Bare Root Trees: What Are They and How Can You Help With Them?


It’s that time of the year again! We will be receiving a large order of bare root trees at the Our City Forest Community Nursery in mid-February. It’s a busy time for us which and we need help from volunteers like you. However, you may be wondering, “What are bare root trees?” They’re exactly what they sound like, unpotted trees without soil.

One of our AmeriCorps Service Members pulls a bare root tree for root pruning. 

One of our AmeriCorps Service Members pulls a bare root tree for root pruning. 

    Bare root trees are grown in the ground at large commercial nurseries. When an organization, such as ours, orders trees, they are harvested and shipped to our nursery in bundles. Bare root trees are almost always deciduous because they can handle the stress of being uprooted during their dormancy. Once the trees arrive at our nursery, we temporarily store them in trenches until they are planted in a container.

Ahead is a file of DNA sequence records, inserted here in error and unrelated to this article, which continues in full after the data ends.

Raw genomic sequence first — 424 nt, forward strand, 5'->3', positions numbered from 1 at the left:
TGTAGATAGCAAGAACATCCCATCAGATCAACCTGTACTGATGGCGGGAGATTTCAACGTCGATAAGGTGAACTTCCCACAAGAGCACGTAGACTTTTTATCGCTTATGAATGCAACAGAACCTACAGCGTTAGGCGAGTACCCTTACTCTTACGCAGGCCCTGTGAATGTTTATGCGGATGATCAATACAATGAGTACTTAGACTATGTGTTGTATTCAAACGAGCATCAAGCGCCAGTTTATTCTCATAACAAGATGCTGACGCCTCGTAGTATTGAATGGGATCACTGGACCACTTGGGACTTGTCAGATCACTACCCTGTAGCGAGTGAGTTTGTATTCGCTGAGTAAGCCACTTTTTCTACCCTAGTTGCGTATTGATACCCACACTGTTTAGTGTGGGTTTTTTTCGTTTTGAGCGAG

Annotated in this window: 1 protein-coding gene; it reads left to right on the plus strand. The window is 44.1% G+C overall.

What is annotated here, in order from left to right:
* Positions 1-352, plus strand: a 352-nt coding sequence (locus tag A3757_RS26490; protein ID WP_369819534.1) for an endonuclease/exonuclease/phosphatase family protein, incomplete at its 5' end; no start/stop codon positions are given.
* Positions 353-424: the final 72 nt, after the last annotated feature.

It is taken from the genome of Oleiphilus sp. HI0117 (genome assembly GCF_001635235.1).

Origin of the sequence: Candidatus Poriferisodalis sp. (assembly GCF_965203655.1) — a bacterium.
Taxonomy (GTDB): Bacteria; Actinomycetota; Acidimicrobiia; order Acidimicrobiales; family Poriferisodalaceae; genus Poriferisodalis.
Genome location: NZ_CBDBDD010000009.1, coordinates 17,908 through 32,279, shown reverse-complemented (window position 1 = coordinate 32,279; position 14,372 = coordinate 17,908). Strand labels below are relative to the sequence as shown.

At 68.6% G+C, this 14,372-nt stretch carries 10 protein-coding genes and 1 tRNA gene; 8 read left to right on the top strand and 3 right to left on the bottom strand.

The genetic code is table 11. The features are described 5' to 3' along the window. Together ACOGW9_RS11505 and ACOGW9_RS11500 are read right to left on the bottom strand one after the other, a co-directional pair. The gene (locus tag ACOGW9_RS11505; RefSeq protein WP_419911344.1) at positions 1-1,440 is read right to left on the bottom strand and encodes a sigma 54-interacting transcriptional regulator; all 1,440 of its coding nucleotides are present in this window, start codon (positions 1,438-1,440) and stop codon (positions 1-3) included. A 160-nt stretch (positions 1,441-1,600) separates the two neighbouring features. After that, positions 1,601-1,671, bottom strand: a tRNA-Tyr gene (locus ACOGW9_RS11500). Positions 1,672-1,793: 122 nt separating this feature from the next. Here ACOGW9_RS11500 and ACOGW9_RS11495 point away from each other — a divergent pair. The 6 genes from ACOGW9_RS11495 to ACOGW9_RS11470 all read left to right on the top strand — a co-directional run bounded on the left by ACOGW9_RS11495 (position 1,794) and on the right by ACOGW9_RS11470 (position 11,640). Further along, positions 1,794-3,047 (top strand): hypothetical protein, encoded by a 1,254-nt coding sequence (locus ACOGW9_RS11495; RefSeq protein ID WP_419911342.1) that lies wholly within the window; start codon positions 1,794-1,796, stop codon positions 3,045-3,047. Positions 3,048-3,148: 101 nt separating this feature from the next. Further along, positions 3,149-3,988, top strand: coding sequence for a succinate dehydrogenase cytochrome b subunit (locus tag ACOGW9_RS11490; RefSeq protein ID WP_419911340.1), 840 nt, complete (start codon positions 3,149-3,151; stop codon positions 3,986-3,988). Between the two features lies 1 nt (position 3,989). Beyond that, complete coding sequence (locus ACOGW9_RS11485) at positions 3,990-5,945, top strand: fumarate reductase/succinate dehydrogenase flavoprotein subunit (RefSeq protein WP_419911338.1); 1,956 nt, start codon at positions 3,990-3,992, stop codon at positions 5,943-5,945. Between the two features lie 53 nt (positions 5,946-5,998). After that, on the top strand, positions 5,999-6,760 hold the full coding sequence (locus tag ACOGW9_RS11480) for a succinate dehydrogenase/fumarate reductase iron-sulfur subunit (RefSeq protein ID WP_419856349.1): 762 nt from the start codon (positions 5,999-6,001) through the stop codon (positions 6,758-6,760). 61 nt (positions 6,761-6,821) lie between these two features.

AmeriCorps Service Members potting up bare root trees with volunteers

AmeriCorps Service Members potting up bare root trees with volunteers

    Why do we order bare root trees? They’re cheap! This is the most affordable way for us to replenish our stocks of deciduous trees. Certain species are difficult to purchase through any other means. In fact, there are a select few species that are only available in the bare root method. When we order plants that are already in containers, the risk of finding girdling roots, a deeply dangerous structural flaw, is increased.  Bare root planting allows us to fix any problematic roots before we plant them.

 

Chinese Fringe in bloom, one of the lovely species we have in our Nursery stock By Tanaka Juuyoh [CC BY 2.0 (http://creativecommons.org/licenses/by/2.0)], via Wikimedia Commons

Chinese Fringe in bloom, one of the lovely species we have in our Nursery stock

By Tanaka Juuyoh [CC BY 2.0 (http://creativecommons.org/licenses/by/2.0)], via Wikimedia Commons

    How can a volunteer like you assist us during this time? We’re going to need all the help we can get potting these trees. We need to plant them quickly and there will be too many trees for us to do this on our own. The next order will deliver more than 800 trees! If we’re going to plant all those trees in containers on time, we’ll need extra hands on deck. Email nurseryvolunteers@ourcityforest.org to sign up to help between Feb. 20-27th  greener place!

 

Comment